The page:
A: It is likely to be treated as separate funds, which is James Hay Partnerships approach. Plus it wouldn’t count towards the beneficiaries lifetime allowance, it’s capital but it’s treated as income depending on the situation, if the person who left it to them is under 75. If the beneficiary has not reached the age of majority, then the parents or guardians control granddad’s inherited fund for the child. So even if granddad died aged 75, the parents could therefore decide to access the inherited fund up to their child’s personal allowance each year, with no tax liability. This could be used to pay school fees or to pay for the family holiday, so at long last you may be able to get the kids to pay for your holiday! …
Q: A client is coming up to 75 with a £200k fund and a £100k lifetime allowance, am I right in thinking that she could take out the £100k pre 75, roll the remaining £100k over then take it out without a life time allowance test? What about the BCE5A, how would the client avoid the lifetime allowance tax charge?
A: There are a number of BCEs at age 75, for instance a BCE 5a tests the growth on a crystallised fund, whereas a BCE 5B tests any uncrystallised funds. In this scenario the £100,000 uncrystallised pot would be covered by a BCE 5B, and as there is no longer the option to take this out as a lifetime allowance excess lump sum it would be taxed at 25%. Thereafter when any income is taken from the remaining £75,000, it would be taxed at the individual’s marginal rate of tax.
Q: An Issue not talked about so far is how the new pension freedoms will affect long term care provision. How do you think the changes will impact that?
A: If the client taking income from their pension needed to go into long term care and they decided to cease to take that income, the income will still be included in the assessment on the grounds of the estate deprivation rules. .
If the pension fund is not paying an income when the individual goes into long term care then there’s a concern over whether the fund could be included in the assessment for long term care under the new freedoms. The charging for residential accommodation guide covers pension income but not the underlying fund. There’s a question over whether a local authority could force someone to encash their pension and take the money. A ruling on a recent bankruptcy case (Horton v Henry) saw the trustees in bankruptcy not being allowed to force an individual to take their pension rights. However, we will have to wait and see if there is a legal challenge in the future specific to pension funds being assessed for long term care. Advisor should raise it with clients as a potential future risk.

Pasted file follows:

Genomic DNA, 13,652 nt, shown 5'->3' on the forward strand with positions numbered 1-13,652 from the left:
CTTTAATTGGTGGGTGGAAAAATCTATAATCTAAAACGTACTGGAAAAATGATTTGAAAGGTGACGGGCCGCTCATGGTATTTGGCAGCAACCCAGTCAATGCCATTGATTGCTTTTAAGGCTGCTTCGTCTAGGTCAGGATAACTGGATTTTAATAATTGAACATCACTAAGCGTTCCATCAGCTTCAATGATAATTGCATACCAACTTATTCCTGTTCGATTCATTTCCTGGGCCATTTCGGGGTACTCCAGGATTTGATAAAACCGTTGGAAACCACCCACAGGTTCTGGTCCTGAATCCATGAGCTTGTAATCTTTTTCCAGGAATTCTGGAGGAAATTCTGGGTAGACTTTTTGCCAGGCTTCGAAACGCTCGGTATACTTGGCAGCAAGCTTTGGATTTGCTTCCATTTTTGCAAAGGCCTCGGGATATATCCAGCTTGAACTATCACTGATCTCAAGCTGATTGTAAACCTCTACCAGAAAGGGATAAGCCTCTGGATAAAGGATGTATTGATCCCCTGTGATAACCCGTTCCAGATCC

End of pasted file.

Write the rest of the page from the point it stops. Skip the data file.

Q: I’ve been told by one provider that if you had a husband and wife and the husband nominates the wife then they both die, the only option is to pay a lump sum to the children. Is that the case?
A: No. The last person nominated can nominate a successor. However in this scenario where husband and wife died together and there was no further nomination, the scheme administrator, assuming there are no further dependants, could nominate a nominee to receive the death benefits, i.e., non-dependant children. The issue thereafter is what the scheme rules allow; there is nothing in the legislation precluding the recipient from designating the fund as a flexi-access drawdown fund or taking the death benefits as a lump sum. It may be the scheme rules dictate that only the latter is payable, but this is not a legislative condition. Presuming both options are available under the rules, the scheme administrator would go to the chosen beneficiary and ask them how they want it paid, lump sum or flexi access drawdown.
However, it could go to grandchildren and great grand children meaning you could end up with 8 separate pension funds and the question then is how commercially viable it would be to run those, particularly if the pot was small to start off with.